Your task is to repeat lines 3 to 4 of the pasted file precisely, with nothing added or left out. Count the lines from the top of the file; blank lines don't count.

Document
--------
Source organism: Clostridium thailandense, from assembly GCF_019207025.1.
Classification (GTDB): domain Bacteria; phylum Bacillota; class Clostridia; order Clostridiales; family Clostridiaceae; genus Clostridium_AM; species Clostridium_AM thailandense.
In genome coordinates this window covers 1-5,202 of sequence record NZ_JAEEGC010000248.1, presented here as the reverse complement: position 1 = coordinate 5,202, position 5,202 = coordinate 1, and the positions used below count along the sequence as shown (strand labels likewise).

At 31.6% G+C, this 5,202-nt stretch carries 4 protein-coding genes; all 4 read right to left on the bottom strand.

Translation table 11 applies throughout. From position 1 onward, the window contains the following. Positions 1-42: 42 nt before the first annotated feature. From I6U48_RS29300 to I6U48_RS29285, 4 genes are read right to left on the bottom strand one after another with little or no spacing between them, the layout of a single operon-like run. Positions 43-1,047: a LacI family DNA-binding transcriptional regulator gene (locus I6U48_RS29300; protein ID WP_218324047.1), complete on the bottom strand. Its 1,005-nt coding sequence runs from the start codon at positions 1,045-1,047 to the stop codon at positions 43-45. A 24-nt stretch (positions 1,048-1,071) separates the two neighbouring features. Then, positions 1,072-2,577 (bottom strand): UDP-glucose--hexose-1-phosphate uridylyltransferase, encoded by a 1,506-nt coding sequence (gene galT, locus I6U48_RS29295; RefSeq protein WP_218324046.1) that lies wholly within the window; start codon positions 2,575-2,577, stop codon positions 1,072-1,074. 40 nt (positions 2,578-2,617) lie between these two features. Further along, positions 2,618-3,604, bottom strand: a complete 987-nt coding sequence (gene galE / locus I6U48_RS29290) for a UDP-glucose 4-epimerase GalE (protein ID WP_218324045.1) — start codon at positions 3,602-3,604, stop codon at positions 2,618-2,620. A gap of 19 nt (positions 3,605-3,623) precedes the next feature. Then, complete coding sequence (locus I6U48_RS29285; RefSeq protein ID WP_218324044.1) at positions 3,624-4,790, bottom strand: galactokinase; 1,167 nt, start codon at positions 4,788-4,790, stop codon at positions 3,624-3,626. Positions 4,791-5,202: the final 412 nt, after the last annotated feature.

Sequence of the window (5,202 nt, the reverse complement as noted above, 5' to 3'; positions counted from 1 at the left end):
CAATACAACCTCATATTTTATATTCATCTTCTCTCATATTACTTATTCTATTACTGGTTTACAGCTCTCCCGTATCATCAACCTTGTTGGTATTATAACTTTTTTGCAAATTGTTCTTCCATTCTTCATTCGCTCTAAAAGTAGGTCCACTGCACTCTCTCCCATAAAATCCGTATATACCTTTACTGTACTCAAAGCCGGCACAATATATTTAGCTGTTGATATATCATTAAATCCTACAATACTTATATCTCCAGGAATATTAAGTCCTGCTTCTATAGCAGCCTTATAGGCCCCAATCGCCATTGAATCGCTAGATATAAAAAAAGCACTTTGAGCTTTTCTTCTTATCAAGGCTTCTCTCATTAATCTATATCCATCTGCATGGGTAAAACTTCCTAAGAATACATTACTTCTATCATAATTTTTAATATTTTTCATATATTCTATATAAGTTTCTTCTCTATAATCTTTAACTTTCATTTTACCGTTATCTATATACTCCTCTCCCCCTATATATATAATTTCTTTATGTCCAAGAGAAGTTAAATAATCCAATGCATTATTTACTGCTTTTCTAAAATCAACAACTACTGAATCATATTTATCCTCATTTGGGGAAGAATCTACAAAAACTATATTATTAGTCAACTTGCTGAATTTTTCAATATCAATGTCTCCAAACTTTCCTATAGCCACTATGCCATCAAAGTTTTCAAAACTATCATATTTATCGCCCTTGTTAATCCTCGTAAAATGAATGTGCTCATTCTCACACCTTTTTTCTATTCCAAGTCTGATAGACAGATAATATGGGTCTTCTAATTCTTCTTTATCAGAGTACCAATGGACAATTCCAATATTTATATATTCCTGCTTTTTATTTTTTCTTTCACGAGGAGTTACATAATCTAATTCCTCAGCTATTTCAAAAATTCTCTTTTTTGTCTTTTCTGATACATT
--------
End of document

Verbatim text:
In genome coordinates this window covers 1-5,202 of sequence record NZ_JAEEGC010000248.1, presented here as the reverse complement: position 1 = coordinate 5,202, position 5,202 = coordinate 1, and the positions used below count along the sequence as shown (strand labels likewise).

At 31.6% G+C, this 5,202-nt stretch carries 4 protein-coding genes; all 4 read right to left on the bottom strand.